…collaborate means to labor as an associate of another, to co-labor with one another to compose a jointly accredited work (Kane & Harms, 2005).
This has not been my first time to collaborate in the academic setting, neither in more graduate work nor undergrad. This particular project with the case studies did, however, prove itself to be one of the most challenging works of collaboration I have encountered. One major difference I have found throughout my graduate studies as compared to my time in undergraduate school is everyone is more engaged in other activities. Collaborating in undergraduate school was easy, because no one had a career and very few had families, so getting together to put together a case study or presentation was a lot less stressful. In addition, up until this point in my graduate studies work, I have only primarily worked with other LTEC students which made it relatively easy to make decisions as we all come from a similar background or at least have a similar heading. These two issues combined, busy schedules and differing of backgrounds, made this particular case study preparation and little more difficult than anticipated.
When working on our case study there were a few things that did work out to be advantageous. We were all on a collaborative Google Doc that was accessible 24/7 that made it easy for everyone to put insight into the case. The Google Doc was also created immediately after the assignment was given so we were able to begin work right away. Secondly, our team was exceedingly good at responding to email in a timely fashion. This was a help in contributing to our team’s success as it made it easy to stay and keep in touch. However, there were a few factors that still need to be worked out to solidifying the functionality of our team. Firstly, we did not agree on any particular strategy or group member roles from the beginning. We instead dug right into putting research. It was not entirely talked about who was in charge of what research portion or the means in which the project was going to unfold. This lead to a few disagreements later the process. In conjunction, since we did not assign roles ahead of time we did have misproportioned parts to the whole from particular members. This led to hurt feelings and loss of trust within the team.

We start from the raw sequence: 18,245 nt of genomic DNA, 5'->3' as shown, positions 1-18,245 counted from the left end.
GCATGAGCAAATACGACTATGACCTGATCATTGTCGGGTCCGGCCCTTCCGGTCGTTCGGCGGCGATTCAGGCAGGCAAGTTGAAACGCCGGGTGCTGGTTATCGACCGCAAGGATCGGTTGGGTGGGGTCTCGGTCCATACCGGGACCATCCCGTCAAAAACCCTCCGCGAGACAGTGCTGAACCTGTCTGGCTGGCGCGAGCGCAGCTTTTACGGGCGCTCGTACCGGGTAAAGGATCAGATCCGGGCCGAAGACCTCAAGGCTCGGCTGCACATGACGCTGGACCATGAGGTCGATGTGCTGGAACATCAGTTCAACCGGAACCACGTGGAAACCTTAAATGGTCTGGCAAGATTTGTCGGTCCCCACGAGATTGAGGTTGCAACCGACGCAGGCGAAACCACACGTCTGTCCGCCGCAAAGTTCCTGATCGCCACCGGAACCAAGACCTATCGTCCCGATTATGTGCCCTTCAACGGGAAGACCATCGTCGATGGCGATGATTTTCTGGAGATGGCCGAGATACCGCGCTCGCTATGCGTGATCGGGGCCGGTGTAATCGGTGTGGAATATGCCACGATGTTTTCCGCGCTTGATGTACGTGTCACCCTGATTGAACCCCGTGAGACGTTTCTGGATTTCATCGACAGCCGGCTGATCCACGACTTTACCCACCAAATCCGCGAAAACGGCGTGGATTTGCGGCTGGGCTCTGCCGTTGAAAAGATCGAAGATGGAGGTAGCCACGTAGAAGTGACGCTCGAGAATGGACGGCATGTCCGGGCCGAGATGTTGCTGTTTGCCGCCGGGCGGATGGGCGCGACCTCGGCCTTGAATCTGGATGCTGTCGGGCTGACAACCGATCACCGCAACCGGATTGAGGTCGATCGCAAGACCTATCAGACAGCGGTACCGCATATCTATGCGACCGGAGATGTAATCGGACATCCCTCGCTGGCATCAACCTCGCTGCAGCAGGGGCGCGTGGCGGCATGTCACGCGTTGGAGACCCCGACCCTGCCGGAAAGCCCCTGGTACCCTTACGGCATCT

When reviewing Dr. Kimura’s ways to contribute to your team’s success there are by far some on the list that we as a team need to work on. Besides the aforementioned, we as a team also need to work on encouraging and supporting each other. So often we as people as so focused on our agendas and ideas that we forget that we are not in these projects alone. We need to remember that everyone has their own opinions and everyone should find a way to accommodate different viewpoints and styles.